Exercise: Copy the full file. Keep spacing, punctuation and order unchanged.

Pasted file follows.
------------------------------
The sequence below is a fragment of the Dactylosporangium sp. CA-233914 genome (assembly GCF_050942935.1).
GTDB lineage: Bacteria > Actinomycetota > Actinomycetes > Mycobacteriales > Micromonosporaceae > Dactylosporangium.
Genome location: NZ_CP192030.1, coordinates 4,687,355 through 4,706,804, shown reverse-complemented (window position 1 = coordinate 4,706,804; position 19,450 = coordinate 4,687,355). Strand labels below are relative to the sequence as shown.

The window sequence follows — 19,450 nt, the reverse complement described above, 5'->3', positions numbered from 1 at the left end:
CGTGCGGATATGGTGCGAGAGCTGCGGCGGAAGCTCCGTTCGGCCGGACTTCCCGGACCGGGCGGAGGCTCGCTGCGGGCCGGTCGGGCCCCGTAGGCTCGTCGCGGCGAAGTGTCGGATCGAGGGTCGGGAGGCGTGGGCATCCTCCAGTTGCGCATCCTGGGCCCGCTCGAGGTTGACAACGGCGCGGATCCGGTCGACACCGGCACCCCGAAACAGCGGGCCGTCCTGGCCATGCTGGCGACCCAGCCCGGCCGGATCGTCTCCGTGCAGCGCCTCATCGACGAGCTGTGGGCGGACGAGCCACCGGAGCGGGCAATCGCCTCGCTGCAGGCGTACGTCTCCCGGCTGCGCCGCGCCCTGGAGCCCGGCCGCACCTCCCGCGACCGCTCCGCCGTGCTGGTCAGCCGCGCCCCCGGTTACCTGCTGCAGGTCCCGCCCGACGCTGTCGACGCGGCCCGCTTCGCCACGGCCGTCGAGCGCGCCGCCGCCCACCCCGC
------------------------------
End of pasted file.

The sequence below is a fragment of the Dactylosporangium sp. CA-233914 genome (assembly GCF_050942935.1).
GTDB lineage: Bacteria > Actinomycetota > Actinomycetes > Mycobacteriales > Micromonosporaceae > Dactylosporangium.
Genome location: NZ_CP192030.1, coordinates 4,687,355 through 4,706,804, shown reverse-complemented (window position 1 = coordinate 4,706,804; position 19,450 = coordinate 4,687,355). Strand labels below are relative to the sequence as shown.

The window sequence follows — 19,450 nt, the reverse complement described above, 5'->3', positions numbered from 1 at the left end:
CGTGCGGATATGGTGCGAGAGCTGCGGCGGAAGCTCCGTTCGGCCGGACTTCCCGGACCGGGCGGAGGCTCGCTGCGGGCCGGTCGGGCCCCGTAGGCTCGTCGCGGCGAAGTGTCGGATCGAGGGTCGGGAGGCGTGGGCATCCTCCAGTTGCGCATCCTGGGCCCGCTCGAGGTTGACAACGGCGCGGATCCGGTCGACACCGGCACCCCGAAACAGCGGGCCGTCCTGGCCATGCTGGCGACCCAGCCCGGCCGGATCGTCTCCGTGCAGCGCCTCATCGACGAGCTGTGGGCGGACGAGCCACCGGAGCGGGCAATCGCCTCGCTGCAGGCGTACGTCTCCCGGCTGCGCCGCGCCCTGGAGCCCGGCCGCACCTCCCGCGACCGCTCCGCCGTGCTGGTCAGCCGCGCCCCCGGTTACCTGCTGCAGGTCCCGCCCGACGCTGTCGACGCGGCCCGCTTCGCCACGGCCGTCGAGCGCGCCGCCGCCCACCCCGC